A move towards more congregationalist and synodal governance is not against tradition, but in fact is much more deeply rooted in 1800 years of Christian life than the present centralized papal and episcopal monarchies and their bureaucracies, all of which are, at most, 150 years old.
What do I mean by Catholic congregationalism?
First we must be clear that we want a strict focus on three realities only. Note, again, the focus on practicality here. This focus is imbued with a tough-minded awareness that local congregations can also have pathologies of power and other problems (which is why I have written so strongly against fantasies of “Benedict option” communities) which must be guarded against, as the proposals below do.
What proposals are we looking at, then? I have insisted for years in many articles that Catholic governance at all levels must focus not on boutique challenges to doctrine or trendy ideas, but three concrete realities: election, legislation, and discipline.
My 2019 book made some practical suggestions in all three areas, but let me restate and amplify them here.
Congregationalism for Catholics requires, at a minimum:
- An annually elected parish council (50/50 men and women) whose monthly (or more frequent as circumstances require) meeting in every parish is mandatory (not optional, as it currently is).
- This council has charge over all non-sacramental matters in the parish.
- The council votes on the installation and removal of clergy in a process of joint discernment with the bishop. (This model is used in some Orthodox and Anglican jurisdictions, as my book showed in detail.)
- The council, in concert with the pastor, legislates the use of all liturgical and musical texts already approved for use in the universal Church. Thus, e.g., if a congregation wants to have a regular celebration of the extraordinary form of the Roman Rite (“Latin Mass”), or share their building with Byzantine-rite or Ordinariate Catholics, that is entirely their own decision to make (without regard for what uniformity the bishop of a foreign diocese in the centre of Italy demands).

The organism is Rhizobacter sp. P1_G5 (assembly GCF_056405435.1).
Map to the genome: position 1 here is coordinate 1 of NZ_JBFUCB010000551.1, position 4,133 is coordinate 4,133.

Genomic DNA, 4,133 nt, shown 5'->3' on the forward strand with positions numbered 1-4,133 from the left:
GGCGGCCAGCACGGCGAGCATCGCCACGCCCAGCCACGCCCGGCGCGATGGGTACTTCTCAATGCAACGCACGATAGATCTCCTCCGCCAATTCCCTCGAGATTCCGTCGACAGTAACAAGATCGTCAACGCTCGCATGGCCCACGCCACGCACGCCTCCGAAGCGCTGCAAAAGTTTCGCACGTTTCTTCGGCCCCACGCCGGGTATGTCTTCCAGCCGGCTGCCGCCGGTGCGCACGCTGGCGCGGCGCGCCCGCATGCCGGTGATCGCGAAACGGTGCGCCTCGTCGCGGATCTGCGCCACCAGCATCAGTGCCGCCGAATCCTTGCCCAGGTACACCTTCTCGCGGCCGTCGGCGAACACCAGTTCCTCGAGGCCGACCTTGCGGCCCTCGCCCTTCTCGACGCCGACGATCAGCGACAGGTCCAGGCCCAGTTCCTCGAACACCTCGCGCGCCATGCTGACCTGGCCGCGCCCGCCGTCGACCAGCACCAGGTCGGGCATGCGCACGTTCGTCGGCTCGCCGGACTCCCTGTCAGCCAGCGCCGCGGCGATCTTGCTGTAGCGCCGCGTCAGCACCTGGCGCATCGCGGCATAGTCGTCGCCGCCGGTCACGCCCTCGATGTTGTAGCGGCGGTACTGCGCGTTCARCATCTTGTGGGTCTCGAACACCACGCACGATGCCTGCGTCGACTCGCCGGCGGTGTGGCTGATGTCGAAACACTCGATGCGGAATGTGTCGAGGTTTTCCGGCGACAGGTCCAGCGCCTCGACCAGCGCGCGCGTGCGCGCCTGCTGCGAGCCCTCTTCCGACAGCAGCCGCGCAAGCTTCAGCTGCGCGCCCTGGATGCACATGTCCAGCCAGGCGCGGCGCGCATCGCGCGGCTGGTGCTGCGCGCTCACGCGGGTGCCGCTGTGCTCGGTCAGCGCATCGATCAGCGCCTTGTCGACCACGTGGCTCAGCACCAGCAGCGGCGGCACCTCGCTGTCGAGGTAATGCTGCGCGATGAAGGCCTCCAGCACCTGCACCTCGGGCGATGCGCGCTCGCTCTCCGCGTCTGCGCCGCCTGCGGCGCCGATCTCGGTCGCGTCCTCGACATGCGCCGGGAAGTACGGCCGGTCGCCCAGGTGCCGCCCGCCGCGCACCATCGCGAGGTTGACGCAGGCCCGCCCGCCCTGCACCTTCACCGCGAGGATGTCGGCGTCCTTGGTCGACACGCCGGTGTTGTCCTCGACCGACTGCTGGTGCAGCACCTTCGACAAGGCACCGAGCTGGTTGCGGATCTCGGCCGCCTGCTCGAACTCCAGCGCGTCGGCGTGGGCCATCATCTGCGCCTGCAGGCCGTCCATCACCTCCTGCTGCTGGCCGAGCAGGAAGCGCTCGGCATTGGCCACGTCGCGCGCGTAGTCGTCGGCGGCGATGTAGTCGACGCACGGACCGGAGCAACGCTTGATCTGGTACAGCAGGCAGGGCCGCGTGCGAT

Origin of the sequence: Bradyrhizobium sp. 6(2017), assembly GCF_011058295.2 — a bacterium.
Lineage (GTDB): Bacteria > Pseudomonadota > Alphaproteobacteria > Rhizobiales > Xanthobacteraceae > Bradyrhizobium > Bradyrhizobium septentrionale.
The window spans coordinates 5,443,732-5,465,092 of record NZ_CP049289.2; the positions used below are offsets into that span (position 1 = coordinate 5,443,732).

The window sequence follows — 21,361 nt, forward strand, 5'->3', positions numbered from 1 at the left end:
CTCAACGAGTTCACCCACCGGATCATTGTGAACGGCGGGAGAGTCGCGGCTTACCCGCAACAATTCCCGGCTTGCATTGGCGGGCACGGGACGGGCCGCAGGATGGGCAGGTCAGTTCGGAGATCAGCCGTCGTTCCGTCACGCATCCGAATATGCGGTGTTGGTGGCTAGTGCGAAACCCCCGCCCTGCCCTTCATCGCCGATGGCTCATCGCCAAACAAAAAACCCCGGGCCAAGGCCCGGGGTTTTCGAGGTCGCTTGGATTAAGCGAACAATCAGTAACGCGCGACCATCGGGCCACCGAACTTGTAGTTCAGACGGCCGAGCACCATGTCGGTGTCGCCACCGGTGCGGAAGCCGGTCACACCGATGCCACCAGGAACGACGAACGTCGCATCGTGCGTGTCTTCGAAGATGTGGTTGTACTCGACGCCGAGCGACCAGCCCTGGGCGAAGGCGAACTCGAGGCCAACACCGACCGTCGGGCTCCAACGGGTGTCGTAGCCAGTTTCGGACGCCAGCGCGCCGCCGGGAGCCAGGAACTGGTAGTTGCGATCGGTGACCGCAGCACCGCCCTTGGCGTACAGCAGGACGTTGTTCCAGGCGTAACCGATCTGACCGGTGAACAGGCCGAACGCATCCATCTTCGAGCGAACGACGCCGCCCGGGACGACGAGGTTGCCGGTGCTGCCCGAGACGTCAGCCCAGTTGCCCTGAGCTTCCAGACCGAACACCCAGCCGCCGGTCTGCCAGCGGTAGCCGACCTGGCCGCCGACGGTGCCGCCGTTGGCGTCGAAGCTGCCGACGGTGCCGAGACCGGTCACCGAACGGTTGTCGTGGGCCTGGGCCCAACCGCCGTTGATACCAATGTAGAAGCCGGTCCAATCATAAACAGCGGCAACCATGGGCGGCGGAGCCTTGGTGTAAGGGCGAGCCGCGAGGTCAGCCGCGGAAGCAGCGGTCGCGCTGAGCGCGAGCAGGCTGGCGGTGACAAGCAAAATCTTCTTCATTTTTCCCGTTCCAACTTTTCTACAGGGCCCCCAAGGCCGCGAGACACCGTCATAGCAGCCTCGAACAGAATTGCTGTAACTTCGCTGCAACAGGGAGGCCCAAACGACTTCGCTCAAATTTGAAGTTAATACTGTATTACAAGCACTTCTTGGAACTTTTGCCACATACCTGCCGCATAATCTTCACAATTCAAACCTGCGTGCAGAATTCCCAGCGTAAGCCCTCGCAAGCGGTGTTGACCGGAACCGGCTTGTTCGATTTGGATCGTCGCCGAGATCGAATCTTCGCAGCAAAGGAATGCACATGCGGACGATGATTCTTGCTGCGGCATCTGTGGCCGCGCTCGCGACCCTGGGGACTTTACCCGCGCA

- The council has charge over the budget and policy on fundraising and disbursement. This includes an annual decision of how much to forward to the diocese.
- Clergy and parish staff alike would be subject to disciplinary action for various serious offenses. If these were criminal in nature, the council is obliged to bring in local law enforcement first, and inform the bishop after. No longer can clerical offenders of any sort be entrusted to the bishop to be quietly stuffed into some other parish or sinecure.
- The bishop can no longer unilaterally discipline a cleric without specified reasons and the express agreement of the parish council, which itself cannot dismiss a pastor without agreement of the bishop for specified reasons. (This prevents men being punished when their views run afoul of either the bishop or congregation in turn.)
This latter points illustrates that we are operating in a congregationalist-cum-Catholic way to prevent local pathologies from taking root without an episcopal gardener to prune them.
Only once we have some actual experience of congregationalist governance, of a polity that involves the people of God with voice and vote who are not subservient to clerical elites, will all this talk about synodality have a chance of taking root. In other words, the reforms we need in the Church should not be started in Rome and proceed top-down (that way has brought endless disasters for decades), but begin at home with the laics in their congregations.
What say you, Dr. Chapp?